Hamlet experiences a similar metamorphosis in terms of his views on mortality. The Hamlet audiences meet in the first act seems to desperately want his death. He wishes that his: “too too sullied flesh would melt, thaw and resolve itself into a dew,” because the uses – daily routine – of the world to him seems “weary, stale, flat and unprofitable”. (I, ii, 129-134) In this soliloquy, Hamlet expresses to audiences his dejection over his father’s death, disillusionment regarding his mother and how those two factors have contributed to his death wish. By Hamlet’s second soliloquy, he is contemplating on death itself as opposed to desiring it. He wonders if it is better to be dead or alive; whether it is better to put up with trials and tribulations of life or to fight back by simply putting an end to them once and for all. This train of thought leads him to the powerful conclusion that: “in that sleep of death what dreams may come, when we have shuffled off this mortal coil, must give us pause; there’s the respect that makes calamity of so long a life”. (III, i, 66-79) In this soliloquy, Hamlet no longer expresses desperation to end his life. Rather, he explores the reasons why people in general don’t commit suicide. In these lines, Hamlet concludes that most people don’t commit suicide, not for religious reasons, but because they have no idea what comes after death. By the play’s fifth act, Hamlet’s contemplation has grown into a deep fascination with death and its power to reduce even the mightiest of men to dirt, dust, and mud, used for mundane tasks like plugging up beer barrels and patching cracks in walls. (V, i, 209-217) Hamlet is fascinated by the physical process of decay, but he is also fascinated by the commonality of death. By the second scene of this act, Hamlet’s views on death have evolved yet again. He remarks to Horatio that: “There’s a special providence in the fall of a sparrow. If it be now, ’tis not to come. If it be not to come, it will be now. If it be not now, yet it will come—the readiness is all.” (V, ii, 209-212) The tone of this speech evokes a new, more mature attitude for Hamlet. Here, he ultimately accepts that he will die, that everyone dies – if not now, then later – and that the important thing is to be prepared. He believes that God oversees and determines the life and death of every living creature, including the sparrow. This is why Hamlet willingly goes to fight Laertes knowing that the latter being is the better swordsman. Throughout the course of the play Hamlet, William Shakespeare has the titular character’s views on mortality undergo a transformation that helps to explain his actions in the final stages of the play.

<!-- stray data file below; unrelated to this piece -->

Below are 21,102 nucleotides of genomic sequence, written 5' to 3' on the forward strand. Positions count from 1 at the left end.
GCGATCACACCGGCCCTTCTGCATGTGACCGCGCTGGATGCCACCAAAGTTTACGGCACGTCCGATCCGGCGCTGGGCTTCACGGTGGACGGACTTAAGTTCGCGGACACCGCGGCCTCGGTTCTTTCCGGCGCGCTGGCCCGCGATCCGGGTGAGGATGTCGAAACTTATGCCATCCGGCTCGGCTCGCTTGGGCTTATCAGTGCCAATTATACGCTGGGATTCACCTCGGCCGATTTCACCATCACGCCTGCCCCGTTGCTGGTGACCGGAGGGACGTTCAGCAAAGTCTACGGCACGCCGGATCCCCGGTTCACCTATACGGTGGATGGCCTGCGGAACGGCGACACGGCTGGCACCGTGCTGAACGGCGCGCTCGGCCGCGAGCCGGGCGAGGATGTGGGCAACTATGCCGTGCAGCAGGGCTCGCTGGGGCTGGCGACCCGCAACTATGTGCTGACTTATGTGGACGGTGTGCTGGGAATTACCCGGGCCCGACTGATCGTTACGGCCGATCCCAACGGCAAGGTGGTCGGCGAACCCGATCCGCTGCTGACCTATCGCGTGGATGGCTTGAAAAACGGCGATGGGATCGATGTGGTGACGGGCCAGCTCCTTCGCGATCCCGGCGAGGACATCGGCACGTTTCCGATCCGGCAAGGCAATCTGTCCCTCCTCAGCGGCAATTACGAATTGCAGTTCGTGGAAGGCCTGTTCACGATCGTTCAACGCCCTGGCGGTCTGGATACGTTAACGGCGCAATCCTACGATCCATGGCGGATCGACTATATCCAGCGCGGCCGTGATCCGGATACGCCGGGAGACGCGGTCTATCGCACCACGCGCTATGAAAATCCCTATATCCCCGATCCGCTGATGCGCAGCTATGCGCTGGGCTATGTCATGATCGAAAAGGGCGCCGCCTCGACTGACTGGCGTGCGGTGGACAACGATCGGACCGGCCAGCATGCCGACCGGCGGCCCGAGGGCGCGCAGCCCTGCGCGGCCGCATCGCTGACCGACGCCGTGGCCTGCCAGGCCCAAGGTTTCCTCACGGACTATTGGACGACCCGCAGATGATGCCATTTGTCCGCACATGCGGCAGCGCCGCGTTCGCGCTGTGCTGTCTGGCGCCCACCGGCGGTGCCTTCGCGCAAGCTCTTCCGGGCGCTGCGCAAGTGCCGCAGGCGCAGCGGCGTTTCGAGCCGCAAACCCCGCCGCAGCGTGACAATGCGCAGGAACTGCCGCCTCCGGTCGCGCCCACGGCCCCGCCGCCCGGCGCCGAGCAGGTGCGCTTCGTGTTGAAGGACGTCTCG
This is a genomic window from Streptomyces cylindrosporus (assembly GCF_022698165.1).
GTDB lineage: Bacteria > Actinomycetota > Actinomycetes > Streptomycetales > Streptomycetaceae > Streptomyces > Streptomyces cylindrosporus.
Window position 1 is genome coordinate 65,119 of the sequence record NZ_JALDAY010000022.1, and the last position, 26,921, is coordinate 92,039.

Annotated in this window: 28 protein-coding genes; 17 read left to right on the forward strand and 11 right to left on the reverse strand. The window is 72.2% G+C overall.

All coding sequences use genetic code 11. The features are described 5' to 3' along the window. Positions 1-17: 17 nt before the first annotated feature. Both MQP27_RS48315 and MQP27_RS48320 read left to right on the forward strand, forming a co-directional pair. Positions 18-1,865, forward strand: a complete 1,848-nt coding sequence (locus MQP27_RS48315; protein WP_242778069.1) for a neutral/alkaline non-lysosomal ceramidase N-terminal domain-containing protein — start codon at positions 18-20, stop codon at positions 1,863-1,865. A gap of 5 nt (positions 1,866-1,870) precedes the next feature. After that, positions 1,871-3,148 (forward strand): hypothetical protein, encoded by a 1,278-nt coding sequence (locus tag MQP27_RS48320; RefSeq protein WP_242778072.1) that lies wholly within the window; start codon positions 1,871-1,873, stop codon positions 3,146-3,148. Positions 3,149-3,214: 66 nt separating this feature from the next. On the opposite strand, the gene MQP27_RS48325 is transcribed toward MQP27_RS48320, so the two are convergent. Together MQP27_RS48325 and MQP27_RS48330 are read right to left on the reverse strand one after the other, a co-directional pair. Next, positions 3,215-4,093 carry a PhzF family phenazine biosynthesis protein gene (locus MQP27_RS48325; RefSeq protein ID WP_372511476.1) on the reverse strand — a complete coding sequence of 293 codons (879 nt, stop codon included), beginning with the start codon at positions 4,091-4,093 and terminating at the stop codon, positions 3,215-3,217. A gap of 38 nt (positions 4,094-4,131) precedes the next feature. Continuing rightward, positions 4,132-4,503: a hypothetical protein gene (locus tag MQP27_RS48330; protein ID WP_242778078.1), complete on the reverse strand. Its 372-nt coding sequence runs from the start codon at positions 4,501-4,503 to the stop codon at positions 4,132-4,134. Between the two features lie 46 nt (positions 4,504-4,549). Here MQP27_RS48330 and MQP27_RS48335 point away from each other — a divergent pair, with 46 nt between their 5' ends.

Hamlet’s perception of justice, though challenged throughout the play’s course, makes no such evolution. In the opening stages of the play, it is evident that Hamlet confuses justice with retribution as he says in soliloquy that he feels prompted to his “revenge by heaven and hell.” (II, ii, 586) Hamlet recognizes early on the contradiction posed by his desires for justice and vengeance. He perceives that the former is righteous and even of heavenly ordination, while the latter, is spurred by a vengeful ghost and thus intrinsically evil. Naturally, Hamlet has suspicions about the nature of the ghost and therefore waits for revenge until he confirms the credibility of his statements. When the mousetrap play elicits proof of the ghost’s accusations, Hamlet is faced in the chapel with the opportunity to kill Claudius. However, he remarks to himself that the deed would be simple “hire and salary, not revenge.” (III, i, 79) Faced with the opportunity to kill Claudius at prayer, Hamlets call to justice and command to revenge are brought directly into conflict with one another. Though his warped retributive view of justice causes him to see it done with Claudius’ murder, his desire for vengeance prompts him to hold off until a time when he can ensure that Claudius’ soul goes to hell. This brings us to the play’s final scene, when Hamlet inevitably kills Claudius. While stabbing the king he makes the exclamation: “The point envenom’d too! Then, venom, to thy work.” (V, ii, 311-312) At this point in the play Hamlet is still more infuriated at Claudius’ treachery. As he secures his revenge, the word venom suggests vengeance and virulence. Hamlet has accepted that justice and vengeance are two separate entities and has chosen the latter, finding satisfaction in the emotional release provided by its retributive exaction. However he does not realize that he makes this distinction or decision. At his very core he believes that Claudius’ crimes being exposed to the public makes him an agent to practice the public revenge or justice through providence. As such, in his dying hour, he makes no lamentations over the senseless deaths he and his quest for justice/vengeance have been responsible for. Rather, he tells Horatio to tell his story and clear his name so that the unsatisfied may know his cause aright. (V, ii, 328-329) Hamlet’s views on justice help to clarify the reasons for his actions near the play’s end.
    It seems the only way to fully comprehend the actions of Hamlet, in the final stages of William Shakespeare’s Hamlet is to evaluate the aspects of his character that have led him to them. That is to evaluate his character by determining definitively how Hamlet feels on the subjects of religion, mortality and justice. In doing so, one finds at the play’s opening scenes, a man angry with a cruel God, longing for and unafraid of death because of life’s insignificance, and torn between justice and vengeance to point he seems them as one and the same. Throughout the course of the play, these views evolve as he becomes at peace with God and death. Though he is inevitably unable to distinguish between justice and vengeance, this inability serves the same purpose as his emotional triumphs of assisting audiences in reasoning through his actions in the play’s final stages. It can therefore be concluded that one can only understand Hamlet and his actions by evaluating his views on religion, mortality and justice.